This approach works and is still in widespread use. However, it presents several risks, as FDX and others have observed. One concern is that a consumer’s credentials and account data now exist in an entity separate from the financial institution, creating another place where they can be stolen. Another risk is that the scraping entity has access to all of a person’s accounts, not just the ones applicable to the functioning of a particular app.
APIs are a means for fintechs — or, more likely, aggregators — to set up permissioned and secure API agreements with financial institutions. APIs are not uniform, however, so there was a need to implement standards to make them “interoperable,” in tech parlance. That is what FDX API 3.0 does.
Encryption takes API technology a step further, creating tokens (randomly generated strings of characters). These tokens are what is exchanged between the financial institution and the aggregator or third-party app. The token can only be read by the bank and the receiving app. It contains no personally identifying information. The FDX standard incorporates tokenization.
- Banks Must Adopt APIs for Business Lending or the Fintechs Will Win
- How Today’s Community Bank Becomes a Digital Deposit & Loan Machine
- Why Fintech Challengers May Not Conquer Banking After All
Benefits to Financial Institutions
The profit potential for traditional institutions from use of open banking has been widely discussed. Accenture, for example, sees two primary ways to leverage it: 1. By embracing and building a platform of services incorporating offerings of third parties, and 2. by connecting third party players to a traditional banking systems and data under a Banking-as-a-Service arrangement. With both models revenue can be generated either by fees or indirectly through expansion of the customer base.
Coming at it from a different angle, Celent states that the way third-party consent is managed presents banks and credit unions with an opportunity to maintain customer loyalty and to build their position of trust.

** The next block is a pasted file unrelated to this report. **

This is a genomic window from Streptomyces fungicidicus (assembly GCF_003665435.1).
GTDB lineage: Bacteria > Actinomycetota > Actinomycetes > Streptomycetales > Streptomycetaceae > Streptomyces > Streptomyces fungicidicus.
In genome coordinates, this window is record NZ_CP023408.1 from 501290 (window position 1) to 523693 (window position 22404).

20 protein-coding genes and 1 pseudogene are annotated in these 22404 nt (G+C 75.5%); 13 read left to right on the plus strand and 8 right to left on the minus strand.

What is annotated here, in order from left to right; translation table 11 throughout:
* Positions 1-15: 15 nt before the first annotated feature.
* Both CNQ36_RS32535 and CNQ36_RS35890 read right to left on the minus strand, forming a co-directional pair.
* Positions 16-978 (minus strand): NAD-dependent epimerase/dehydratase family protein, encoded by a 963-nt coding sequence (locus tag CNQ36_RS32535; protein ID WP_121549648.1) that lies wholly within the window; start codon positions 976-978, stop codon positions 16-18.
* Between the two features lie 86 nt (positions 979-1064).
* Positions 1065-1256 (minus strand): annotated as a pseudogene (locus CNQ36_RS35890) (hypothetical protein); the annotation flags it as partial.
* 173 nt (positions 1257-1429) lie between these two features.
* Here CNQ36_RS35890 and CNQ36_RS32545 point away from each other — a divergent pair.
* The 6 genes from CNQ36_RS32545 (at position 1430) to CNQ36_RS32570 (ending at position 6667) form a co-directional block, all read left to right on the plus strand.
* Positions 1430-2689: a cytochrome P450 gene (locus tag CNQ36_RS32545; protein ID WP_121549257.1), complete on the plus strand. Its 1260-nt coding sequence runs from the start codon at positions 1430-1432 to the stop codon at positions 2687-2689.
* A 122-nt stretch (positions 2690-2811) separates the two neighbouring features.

Where does FDX stand? As a non-for-profit consortium of often-competing entities, the organization steers clear of the monetization question. “We have very strict anti–trust, anti-competitive rules so we really can’t get into the business practices of any member,” Cardinal explains.
Carpenter goes further, stating: “The concept of a consumer owning their data and having open and free access to it and being able to leverage that data is really one of the foundational principles that brought all of these entities together at FDX. A pay-for-play arrangement or an access fee really goes against that,” he maintains.
Cardinal points out, however, that banks and credit unions are also consumers of data in addition to being data sources, which can impact their use of artificial intelligence software.
To the extent that the other companies (or other financial institutions) from which a bank or credit union pulls data can provide unified, consistent, hygienic data allows the receiving institution to make much better and faster decisions, Cardinal explains. “All this AI and machine learning has to have a quality diet,” he says. “If not, it gets sick.”
In addition, a common interoperable data-sharing standard, being free to be used by any institution, helps level the playing field between industry giants and community financial institutions. Cardinal notes that several bank technology providers including Fiserv and CSI are members of FDX.